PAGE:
FORT LAUDERDALE, Fla. – A state grand jury released a report on Friday recommending that Gov. Ron DeSantis remove four sitting Broward County Public Schools board members and reported there is a need for “housecleaning” of the school district’s administration.
The school board members — Ann Murray, Donna Korn, Laurie Rich Levinson, and Patricia Good — face accusations of “deceit, malfeasance, misfeasance, neglect of duty and incompetence.” Florida Sen. Rosalind Osgood, the former chair of the school board, is also facing accusations.
“School board members are elected by the people and to say that they should be removed could be someone’s opinion,” Osgood said. “That is another portion of the grand jury report that I don’t agree with.”
DeSantis petitioned the Florida Supreme Court to impanel a statewide grand jury in 2019 to investigate the 2018 Valentine’s Day massacre at Marjory Stoneman Douglas High School in Parkland. Lori Alhadeff, a school board member and the mother of one of the 17 victims, released a statement saying the grand jury’s findings were distressing.
“Its findings of the many failures in our state’s schools are unacceptable, as are the numerous and well-documented instances of corruption, fraud, mismanagement, and incompetence it has revealed here in Broward County. Those who have been named in the report for wrongdoing must be held accountable,” Alhadeff wrote.
The grand jury also accused Murray, Korn, Levinson, Good, and Osgood of having a “fanatical desire to control data” to use it “to manipulate public perception.” Most of the accusations are related to a $1 billion school safety program that voters approved in 2014.
The grand jury reported there were delays and an almost 50% increase in cost due to a “slow-boiling frog that resulted from years of mismanagement” and a refusal to hold “leadership to account.”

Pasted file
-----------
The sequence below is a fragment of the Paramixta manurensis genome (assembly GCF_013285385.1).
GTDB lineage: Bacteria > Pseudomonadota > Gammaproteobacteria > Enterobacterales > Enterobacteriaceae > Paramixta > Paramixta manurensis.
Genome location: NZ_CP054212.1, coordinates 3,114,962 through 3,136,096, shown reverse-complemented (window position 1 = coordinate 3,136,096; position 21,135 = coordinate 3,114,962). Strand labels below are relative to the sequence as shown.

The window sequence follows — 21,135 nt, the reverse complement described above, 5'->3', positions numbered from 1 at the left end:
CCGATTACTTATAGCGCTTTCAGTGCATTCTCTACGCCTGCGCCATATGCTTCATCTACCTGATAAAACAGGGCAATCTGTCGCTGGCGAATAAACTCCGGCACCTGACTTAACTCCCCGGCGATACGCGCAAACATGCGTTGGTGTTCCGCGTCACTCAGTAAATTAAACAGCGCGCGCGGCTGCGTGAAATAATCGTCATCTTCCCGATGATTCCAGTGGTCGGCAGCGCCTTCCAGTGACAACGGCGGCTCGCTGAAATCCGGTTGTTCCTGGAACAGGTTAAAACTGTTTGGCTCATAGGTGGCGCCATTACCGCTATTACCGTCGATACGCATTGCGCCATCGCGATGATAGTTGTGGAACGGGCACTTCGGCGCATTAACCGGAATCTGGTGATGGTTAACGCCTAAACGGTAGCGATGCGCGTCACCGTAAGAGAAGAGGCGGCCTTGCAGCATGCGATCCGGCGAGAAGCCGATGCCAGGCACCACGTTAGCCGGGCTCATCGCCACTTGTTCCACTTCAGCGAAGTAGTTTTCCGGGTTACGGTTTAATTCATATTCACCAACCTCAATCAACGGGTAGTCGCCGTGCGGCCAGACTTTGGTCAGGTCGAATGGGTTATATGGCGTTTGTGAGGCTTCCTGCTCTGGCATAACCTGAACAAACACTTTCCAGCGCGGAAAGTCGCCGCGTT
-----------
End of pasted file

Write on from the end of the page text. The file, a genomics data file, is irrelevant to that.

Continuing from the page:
The grand jury accused former Broward Schools Superintendent Robert Runcie of just failing the district: “Bluntly put, the lip service paid by Runcie and the Board to ‘safety concerns’ appears as Shakespeare noted in Macbeth, to be ‘full of sound and fury, signifying nothing.’”
Last year, the grand jury indicted Runcie on a perjury charge and he pleaded not guilty. He left the job with about $754,900 after a mutual separation agreement approved by the school board.
The grand jury also reported that requesting public records from the school district during the investigation was like dealing with “a suspected pyramid scheme” and alleged that when “sophistry, sowing conflict, and stonewalling” didn’t work sometimes district officials just lied.
“Runcie lied about important issues. In the wake of the MSD shooting, he lied to the public when he said the MSD shooter had never been involved with the PROMISE Program. He then lied to a State Senator when he told her there was a “Code Red” called at MSD at the time of the shooting,” the grand jury wrote.
Good released a statement in response to the accusations on Friday night that brought back memories of the board’s decision to mandate face masks in schools during a period of the pandemic — despite DeSantis’s opposition.
“It’s unfortunate that this grand jury process has been weaponized and politicized in such a way to retaliate against Board Members who disagreed with the Governor’s views,” Good wrote. “We, as a Board, have always served with courage, credibility and compassion for our students, teachers and staff.”